Background: Policies and programs that emphasize employment for persons with mental illness are often promoted with the goals of improving economic self-sufficiency and reducing dependence on public welfare programs. At present, there is little empirical evidence about the actual effect of vocational interventions on economic self-sufficiency or on use of public benefits by persons with mental illness.
    
    Study Aims: This study provides a preliminary look at how participating in supported employment, a form of vocational rehabilitation emphasizing ongoing support in competitive jobs, affects the amount that participants earn from work and the total amount of income they receive from all sources. Further, we examine the extent to which receiving public benefits affects the amount earned from private employment, taking into consideration other factors that might be associated with benefit status.
    
    Methods: Data are from a randomized trial of supported employment interventions. This analysis followed 137 of those study...

    Background: Policies and programs that emphasize employment for persons with mental illness are often promoted with the goals of improving economic self-sufficiency and reducing dependence on public welfare programs. At present, there is little empirical evidence about the actual effect of vocational interventions on economic self-sufficiency or on use of public benefits by persons with mental illness.
    
    Study Aims: This study provides a preliminary look at how participating in supported employment, a form of vocational rehabilitation emphasizing ongoing support in competitive jobs, affects the amount that participants earn from work and the total amount of income they receive from all sources. Further, we examine the extent to which receiving public benefits affects the amount earned from private employment, taking into consideration other factors that might be associated with benefit status.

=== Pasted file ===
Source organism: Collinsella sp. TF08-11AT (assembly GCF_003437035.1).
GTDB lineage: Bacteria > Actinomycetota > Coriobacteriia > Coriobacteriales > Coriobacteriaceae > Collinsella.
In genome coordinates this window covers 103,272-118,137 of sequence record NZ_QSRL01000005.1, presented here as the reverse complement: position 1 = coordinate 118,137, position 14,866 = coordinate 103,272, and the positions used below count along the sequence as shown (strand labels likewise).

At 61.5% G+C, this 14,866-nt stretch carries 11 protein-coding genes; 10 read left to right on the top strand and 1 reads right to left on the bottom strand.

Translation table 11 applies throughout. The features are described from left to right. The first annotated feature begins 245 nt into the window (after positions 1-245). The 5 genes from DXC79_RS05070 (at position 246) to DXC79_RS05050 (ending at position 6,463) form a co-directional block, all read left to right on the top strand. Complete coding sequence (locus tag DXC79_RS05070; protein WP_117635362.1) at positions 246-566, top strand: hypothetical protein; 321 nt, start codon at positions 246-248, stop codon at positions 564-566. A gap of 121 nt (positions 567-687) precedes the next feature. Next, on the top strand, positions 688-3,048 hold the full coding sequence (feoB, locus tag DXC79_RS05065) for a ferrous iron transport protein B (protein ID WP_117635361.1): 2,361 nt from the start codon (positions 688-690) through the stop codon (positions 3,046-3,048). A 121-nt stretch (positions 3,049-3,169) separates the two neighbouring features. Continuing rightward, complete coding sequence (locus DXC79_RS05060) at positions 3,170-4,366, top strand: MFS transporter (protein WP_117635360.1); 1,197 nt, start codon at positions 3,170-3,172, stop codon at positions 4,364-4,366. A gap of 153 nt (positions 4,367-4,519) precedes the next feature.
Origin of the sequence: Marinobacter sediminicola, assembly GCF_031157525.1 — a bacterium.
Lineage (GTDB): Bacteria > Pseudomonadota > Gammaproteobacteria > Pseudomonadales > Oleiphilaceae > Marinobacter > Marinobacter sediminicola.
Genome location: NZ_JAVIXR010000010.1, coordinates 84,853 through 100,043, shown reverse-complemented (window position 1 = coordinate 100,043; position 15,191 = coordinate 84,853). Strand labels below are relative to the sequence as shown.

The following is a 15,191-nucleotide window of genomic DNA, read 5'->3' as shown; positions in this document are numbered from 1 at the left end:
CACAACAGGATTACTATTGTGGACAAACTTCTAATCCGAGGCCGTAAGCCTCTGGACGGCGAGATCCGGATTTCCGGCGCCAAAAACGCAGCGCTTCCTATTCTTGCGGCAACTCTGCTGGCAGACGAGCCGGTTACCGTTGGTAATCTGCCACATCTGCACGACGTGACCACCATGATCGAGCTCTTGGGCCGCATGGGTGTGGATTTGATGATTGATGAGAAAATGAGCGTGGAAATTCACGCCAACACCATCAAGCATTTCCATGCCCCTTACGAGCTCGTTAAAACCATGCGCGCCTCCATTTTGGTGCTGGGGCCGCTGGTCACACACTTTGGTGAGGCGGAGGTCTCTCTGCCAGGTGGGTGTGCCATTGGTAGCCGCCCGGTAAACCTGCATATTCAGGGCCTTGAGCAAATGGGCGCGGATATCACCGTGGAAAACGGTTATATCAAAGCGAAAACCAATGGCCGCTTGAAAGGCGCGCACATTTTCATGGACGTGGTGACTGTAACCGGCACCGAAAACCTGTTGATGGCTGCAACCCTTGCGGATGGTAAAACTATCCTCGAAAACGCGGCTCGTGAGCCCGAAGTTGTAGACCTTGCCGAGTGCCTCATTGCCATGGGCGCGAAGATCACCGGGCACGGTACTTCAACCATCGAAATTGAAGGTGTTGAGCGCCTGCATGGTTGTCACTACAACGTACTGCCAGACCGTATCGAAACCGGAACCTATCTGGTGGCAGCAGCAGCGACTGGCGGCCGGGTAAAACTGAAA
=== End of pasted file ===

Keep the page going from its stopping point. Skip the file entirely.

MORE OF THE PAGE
Methods: Data are from a randomized trial of supported employment interventions. This analysis followed 137 of those study participants with severe mental illness for 18 months after they enrolled in either of two supported employment programs. Income from various sources was estimated based on interviews with study participants upon study entry and at six-month intervals thereafter. Changes in income from work, government and other sources were analyzed using paired Wilcoxon matched-pairs signed-ranks tests and t-tests. Using ordinary least-squares regression, we analyzed the effect of benefit status on changes in earnings, taking into account diagnosis, work history, education, program type, site of program, psychiatric symptoms, global functioning and previous earnings.
    
    Results: Estimated total income increased by an average of $134 (US) per month after enrolling in supported employment. More than three-quarters of this increase was from government sources, such as Social Security and educational grants. The increase in government income was largely due to participants applying for and getting cash benefits for the first time. Social Security payments for those receiving benefits before enrollment did not change significantly. A small group of persons (n = 22) who did not receive Social Security benefits before or after enrollment earned significantly more from competitive employment after enrolling than did those who received benefits. This finding persisted after taking into account differences in work history, clinical and functional variables and education.
    
    Limitations: Because of the relatively small sample size and the lack of continuous measures of income these results should be considered preliminary.
    
    Conclusions: Supported employment, one of the more effective forms of vocational rehabilitation for persons with mental illness, did not reduce dependence on government support. Receiving government benefits was associated with lower earnings from work.
    
    Implications for Health Care Provision and Use: These findings suggest that most persons in treatment for severe mental illness need continued public financial support even after enrolling in vocational rehabilitation programs.